After all that, the Knicks still dodged the luxury tax

5 Comments

The Knicks went from being a money-burning loser to a cost-effective playoff team with two superstars in just a few years under Donnie Walsh. How cost effective? They brought in a second superstar last season in Carmelo Anthony after paying through the nose for Amar’e Stoudemire, and they still dodged the luxury tax. From the New York Post:

Give former Knicks president Donnie Walsh a pat on the back. The NBA announced yesterday its audit for the 2010-11 season is complete and, according to a person familiar with the situation, the Knicks did not pay a luxury tax for the first time since the now-expired collective bargaining agreement was reached in 1999.According to a person debriefed on the audit, the Knicks 2010-11 payroll finished over the salary cap following the Carmelo Anthony bonanza, but finished at $67 million — $3 million less than the luxury-tax threshold.

via Knicks avoid luxury tax – NYPOST.com.

Naturally Donnie Walsh stepped down after the season because James Dolan wanted more of a commitment from him and they’re still searching for a replacement, but really, things are great!

It’s still pretty notable what has been done to the Knicks. The Knicks used to overpay for a terrible team and now they underpay for a playoff contender, even if they’re not going anywhere without plunking down serious money for a supporting cash. Then again, there’s no telling if the new salary cap will allow them to spend. That’s got to be a concern in these CBA talks for owners like Dolan or the Heat’s Arison. They need to maintain the ability to spend around their superstar players. The Knicks were under the luxury tap this year, which is great for them. But if they want to take a step forward, they need upgrades, which won’t be possible without any room under the new cap.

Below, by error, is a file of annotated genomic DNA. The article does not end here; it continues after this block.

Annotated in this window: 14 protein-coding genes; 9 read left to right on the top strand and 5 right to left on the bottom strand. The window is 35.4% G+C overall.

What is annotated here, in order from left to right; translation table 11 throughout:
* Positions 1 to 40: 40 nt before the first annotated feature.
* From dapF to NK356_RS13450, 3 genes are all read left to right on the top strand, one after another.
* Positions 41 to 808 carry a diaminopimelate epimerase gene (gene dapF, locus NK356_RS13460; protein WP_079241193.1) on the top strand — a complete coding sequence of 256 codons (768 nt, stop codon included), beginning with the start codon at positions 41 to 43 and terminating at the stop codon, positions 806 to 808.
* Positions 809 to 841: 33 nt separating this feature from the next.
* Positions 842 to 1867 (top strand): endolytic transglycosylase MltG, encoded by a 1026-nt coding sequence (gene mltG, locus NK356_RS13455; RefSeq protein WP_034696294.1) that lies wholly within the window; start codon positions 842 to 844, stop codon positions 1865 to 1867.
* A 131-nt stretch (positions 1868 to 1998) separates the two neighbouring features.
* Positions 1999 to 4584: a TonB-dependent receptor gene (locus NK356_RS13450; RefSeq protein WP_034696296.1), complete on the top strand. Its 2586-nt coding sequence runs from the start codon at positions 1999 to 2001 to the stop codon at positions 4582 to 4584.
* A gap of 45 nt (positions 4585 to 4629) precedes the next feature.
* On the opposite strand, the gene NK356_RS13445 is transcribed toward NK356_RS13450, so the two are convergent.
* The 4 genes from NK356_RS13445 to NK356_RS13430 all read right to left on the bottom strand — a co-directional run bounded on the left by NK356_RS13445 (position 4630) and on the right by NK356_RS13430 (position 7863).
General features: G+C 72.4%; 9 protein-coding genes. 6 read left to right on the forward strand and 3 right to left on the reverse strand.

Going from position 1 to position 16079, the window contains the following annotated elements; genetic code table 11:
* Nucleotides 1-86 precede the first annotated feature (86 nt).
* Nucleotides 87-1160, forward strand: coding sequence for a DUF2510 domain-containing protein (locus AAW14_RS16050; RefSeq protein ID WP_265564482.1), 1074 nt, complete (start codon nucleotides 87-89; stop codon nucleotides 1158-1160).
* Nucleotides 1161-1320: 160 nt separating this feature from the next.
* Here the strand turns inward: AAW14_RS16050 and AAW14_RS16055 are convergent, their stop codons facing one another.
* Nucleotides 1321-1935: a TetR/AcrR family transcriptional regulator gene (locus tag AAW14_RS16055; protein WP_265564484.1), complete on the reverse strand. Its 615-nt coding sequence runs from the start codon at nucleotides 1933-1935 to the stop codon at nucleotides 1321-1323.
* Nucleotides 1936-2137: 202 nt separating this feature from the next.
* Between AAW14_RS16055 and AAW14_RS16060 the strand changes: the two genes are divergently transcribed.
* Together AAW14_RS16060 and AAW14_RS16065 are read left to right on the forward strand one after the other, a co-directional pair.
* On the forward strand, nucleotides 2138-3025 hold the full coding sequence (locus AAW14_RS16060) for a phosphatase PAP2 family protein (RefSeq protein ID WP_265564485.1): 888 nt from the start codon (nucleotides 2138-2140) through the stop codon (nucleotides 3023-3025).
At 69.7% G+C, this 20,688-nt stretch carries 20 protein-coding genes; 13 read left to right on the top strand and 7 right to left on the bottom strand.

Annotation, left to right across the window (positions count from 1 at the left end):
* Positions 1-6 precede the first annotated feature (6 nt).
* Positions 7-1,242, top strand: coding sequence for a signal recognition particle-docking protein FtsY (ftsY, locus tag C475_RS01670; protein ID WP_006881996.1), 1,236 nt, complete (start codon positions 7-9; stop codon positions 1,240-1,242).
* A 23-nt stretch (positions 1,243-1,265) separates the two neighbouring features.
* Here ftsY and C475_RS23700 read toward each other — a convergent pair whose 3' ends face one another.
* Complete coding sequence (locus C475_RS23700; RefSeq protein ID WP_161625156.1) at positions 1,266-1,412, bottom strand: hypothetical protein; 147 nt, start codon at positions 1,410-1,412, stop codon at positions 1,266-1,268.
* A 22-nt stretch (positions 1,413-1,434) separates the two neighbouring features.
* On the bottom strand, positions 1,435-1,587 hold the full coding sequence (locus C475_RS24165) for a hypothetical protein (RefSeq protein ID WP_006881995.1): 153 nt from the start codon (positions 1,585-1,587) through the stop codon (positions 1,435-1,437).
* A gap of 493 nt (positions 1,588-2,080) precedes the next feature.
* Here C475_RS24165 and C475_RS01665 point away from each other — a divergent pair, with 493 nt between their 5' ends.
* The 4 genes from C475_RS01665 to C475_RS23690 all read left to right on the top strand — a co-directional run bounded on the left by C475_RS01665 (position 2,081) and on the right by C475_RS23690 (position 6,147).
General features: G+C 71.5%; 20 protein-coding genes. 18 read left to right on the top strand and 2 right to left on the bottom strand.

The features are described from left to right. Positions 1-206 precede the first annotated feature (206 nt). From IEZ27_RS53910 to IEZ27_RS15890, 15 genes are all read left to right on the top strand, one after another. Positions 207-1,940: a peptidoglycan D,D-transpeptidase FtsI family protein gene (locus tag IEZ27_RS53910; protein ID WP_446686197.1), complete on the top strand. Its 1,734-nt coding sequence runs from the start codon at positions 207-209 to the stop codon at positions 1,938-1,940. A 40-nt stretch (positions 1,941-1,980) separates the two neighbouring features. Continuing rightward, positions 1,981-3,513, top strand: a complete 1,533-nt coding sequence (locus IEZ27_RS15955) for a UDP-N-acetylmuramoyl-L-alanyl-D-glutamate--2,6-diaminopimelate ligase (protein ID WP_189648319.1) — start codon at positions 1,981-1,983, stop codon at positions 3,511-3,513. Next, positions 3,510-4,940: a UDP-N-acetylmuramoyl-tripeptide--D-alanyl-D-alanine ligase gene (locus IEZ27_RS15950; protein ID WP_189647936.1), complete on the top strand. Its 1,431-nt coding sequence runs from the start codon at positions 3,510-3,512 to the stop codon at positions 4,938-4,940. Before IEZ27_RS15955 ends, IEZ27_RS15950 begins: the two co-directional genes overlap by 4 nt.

Unless they rollback salaries. And then things get more and more complicated.

Watch Kobe Bryant memorial live stream (video)

Leave a comment

LOS ANGELES (AP) Thousands of mourners will gather in Staples Center on Monday to say farewell to Kobe and Gianna Bryant.

The basketball superstar and his 13-year-old daughter will be honored in a public memorial at the arena where Bryant played for the Los Angeles Lakers.

Kobe and Gianna Bryant died along with seven others on Jan. 26 in a helicopter crash.

The Celebration of Life will feature speakers reflecting on Kobe Bryant’s impact on his sport and the world, along with music and retrospectives on Bryant’s on-court achievements. Bryant became active in film, television and writing after he retired from basketball in 2016.

Bryant’s family, dozens of sports greats and many major figures in Bryant’s public life are expected to attend.

Staples Center is sold out for the memorial. The money made from ticket sales will be given to the Mamba and Mambacita Sports Foundation, which supports youth sports programs in underserved communities and teaches sports to girls and women.

Bryant played his entire 20-year NBA career with the Lakers, including the final 17 seasons at Staples Center, which opened in 1999. The five-time NBA champion’s two retired jersey numbers – 8 and 24 – hang high above the arena where he became the third-leading scorer in league history until Lakers star LeBron James passed him on the night before Bryant’s death.